Personal lifeEdit

Around 1965, Ross began dating Motown CEO Berry Gordy. The affair reportedly lasted several years and resulted in the birth of Ross' eldest child, Rhonda Suzanne Silberstein, in August 1971. Two months into her pregnancy with Rhonda, in January 1971, Ross married music executive Robert Ellis Silberstein. With Silberstein, Ross had two daughters, Tracey Joy and Chudney Lane Silberstein, born in 1972 and 1975, respectively. Ross and Silberstein divorced in 1977 and Ross relocated to New York in the early 1980s after years living in Los Angeles. Ross met her second husband, Norwegian shipping magnate Arne Næss, Jr. in 1985 and married him the following year, later having boys Ross Arne and Evan Olav. They divorced in 2000. Script error Næss was killed in a mountain climbing accident in 2004; Ross attended his funeral. With the exception of her son Ross Næss, all of her children use their mother's surname as their stage name. Ross is a grandmother of two: her daughter Rhonda gave birth to a son, Raif-Henok Emmanuel Kendrick in August 2009. In September 2012, daughter Chudney gave birth to daughter Calloway Lane.


File:Diana Ross Star On Walk of Fame.jpg

Ross has influenced many artists including Michael Jackson [24] and Beyoncé Knowles.[25] Recording artist Kelly Rowland has also cited her as an influence. As a member of the Supremes, Ross helped influenced other black girl groups who have succeeded the Supremes in popular music, such as The Three Degrees, The Emotions, The Pointer Sisters, En Vogue, TLC, Destiny's Child and Cleopatra.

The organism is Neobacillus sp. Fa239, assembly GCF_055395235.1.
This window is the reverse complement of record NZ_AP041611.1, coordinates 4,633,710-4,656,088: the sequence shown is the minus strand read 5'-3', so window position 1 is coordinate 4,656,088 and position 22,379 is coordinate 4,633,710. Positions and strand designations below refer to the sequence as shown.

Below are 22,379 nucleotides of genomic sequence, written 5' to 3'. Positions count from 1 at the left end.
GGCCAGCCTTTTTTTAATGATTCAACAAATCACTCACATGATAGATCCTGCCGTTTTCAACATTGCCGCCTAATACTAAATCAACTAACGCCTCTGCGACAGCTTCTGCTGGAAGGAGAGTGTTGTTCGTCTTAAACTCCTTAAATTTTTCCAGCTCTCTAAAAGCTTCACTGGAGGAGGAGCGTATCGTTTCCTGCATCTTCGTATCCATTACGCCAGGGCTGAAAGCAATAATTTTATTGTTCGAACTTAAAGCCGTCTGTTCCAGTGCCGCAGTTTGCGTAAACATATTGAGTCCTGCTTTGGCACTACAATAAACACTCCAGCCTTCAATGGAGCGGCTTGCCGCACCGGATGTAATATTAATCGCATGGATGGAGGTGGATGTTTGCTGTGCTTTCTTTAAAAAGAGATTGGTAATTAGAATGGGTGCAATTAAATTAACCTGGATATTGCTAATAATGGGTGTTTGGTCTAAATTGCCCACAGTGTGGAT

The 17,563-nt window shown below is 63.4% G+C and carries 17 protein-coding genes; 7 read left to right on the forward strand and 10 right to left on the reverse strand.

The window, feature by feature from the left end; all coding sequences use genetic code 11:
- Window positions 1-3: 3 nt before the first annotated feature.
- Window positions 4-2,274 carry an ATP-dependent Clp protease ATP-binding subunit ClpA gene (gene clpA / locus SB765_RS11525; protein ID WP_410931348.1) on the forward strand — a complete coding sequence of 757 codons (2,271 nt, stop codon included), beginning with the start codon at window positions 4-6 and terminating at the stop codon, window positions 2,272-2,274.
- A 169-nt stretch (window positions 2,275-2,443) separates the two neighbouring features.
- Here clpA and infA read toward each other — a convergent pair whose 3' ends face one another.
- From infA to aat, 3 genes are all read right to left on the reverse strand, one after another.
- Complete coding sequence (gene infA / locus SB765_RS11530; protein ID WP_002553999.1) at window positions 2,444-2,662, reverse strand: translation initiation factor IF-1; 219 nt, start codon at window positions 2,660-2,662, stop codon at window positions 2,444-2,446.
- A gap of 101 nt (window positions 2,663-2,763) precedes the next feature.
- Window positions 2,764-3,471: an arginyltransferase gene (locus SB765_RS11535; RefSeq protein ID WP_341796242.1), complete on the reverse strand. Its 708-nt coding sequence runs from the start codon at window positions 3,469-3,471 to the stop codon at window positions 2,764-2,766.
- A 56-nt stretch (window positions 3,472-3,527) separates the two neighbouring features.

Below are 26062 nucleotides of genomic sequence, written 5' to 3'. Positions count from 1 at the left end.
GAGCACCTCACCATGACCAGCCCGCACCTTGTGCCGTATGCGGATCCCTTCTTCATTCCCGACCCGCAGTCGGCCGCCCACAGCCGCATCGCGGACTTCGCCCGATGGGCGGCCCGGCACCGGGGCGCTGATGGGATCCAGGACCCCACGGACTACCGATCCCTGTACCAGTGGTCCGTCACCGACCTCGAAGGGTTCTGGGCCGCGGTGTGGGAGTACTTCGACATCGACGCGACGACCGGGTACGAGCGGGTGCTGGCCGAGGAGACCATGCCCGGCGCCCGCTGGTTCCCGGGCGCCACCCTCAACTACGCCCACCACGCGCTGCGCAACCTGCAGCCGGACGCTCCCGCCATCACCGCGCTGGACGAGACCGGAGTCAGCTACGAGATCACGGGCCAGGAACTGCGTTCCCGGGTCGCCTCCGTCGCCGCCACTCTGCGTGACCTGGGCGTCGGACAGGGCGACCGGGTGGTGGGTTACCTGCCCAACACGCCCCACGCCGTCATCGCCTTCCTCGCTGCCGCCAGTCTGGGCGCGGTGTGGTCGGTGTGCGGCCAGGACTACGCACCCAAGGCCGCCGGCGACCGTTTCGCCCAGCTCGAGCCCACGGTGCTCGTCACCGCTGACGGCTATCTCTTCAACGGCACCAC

Various works have been inspired by Ross' career and life. The character of Deena Jones in Dreamgirls was inspired by Ross herself.[26] As well, Sparkle was influenced by Ross and the supremes as the name of the group was "Sister & The Sisters", in reference to "Diana Ross & the Supremes".

Motown: The Musical is a Broadway musical that launched on April 14, 2013. It is the story of Berry Gordy's creation of Motown Records and his romance with Diana Ross.

As a member of The Supremes, her songs "Stop! In the Name of Love" and "You Can't Hurry Love" are among the Rock and Roll Hall of Fame's 500 Songs that Shaped Rock and Roll.[27] They were inducted into the Rock and Roll Hall of Fame in 1988, received a star on the Hollywood Walk of Fame in 1994, and entered into the Vocal Group Hall of Fame in 1998. In 2004, Rolling Stone placed the group at number 4 on their list of the "100 Greatest Artists of All Time".[28]


As lead singer of the Supremes and as a solo artist, Ross has earned Twentyeight number-one singles. Ross is also credited for singing on the number-one single "We Are the World" as part of the USA for Africa collective. Ross was featured on The Notorious B.I.G.'s 1997 number-one hit, "Mo Money Mo Problems" as her voice from her 1980 hit, "I'm Coming Out", was sampled for the song. Billboard magazine named Ross the "female entertainer of the century" in 1976. In 1993, she earned a Guinness World Record, due to her success in the United States and United Kingdom for having more hits than any other female artist in the charts with a career total of 70 hit singles. Ross is also one of the few recording artists to have two stars on the Hollywood Walk of Fame—one as a solo artist and the other as a member of The Supremes.

After Diana Ross' 1983 concert in Central Park, Diana Ross Playground was named in her honor with a ground breaking opening ceremony in 1986.

Solo discographyEdit

Main article: Diana Ross discography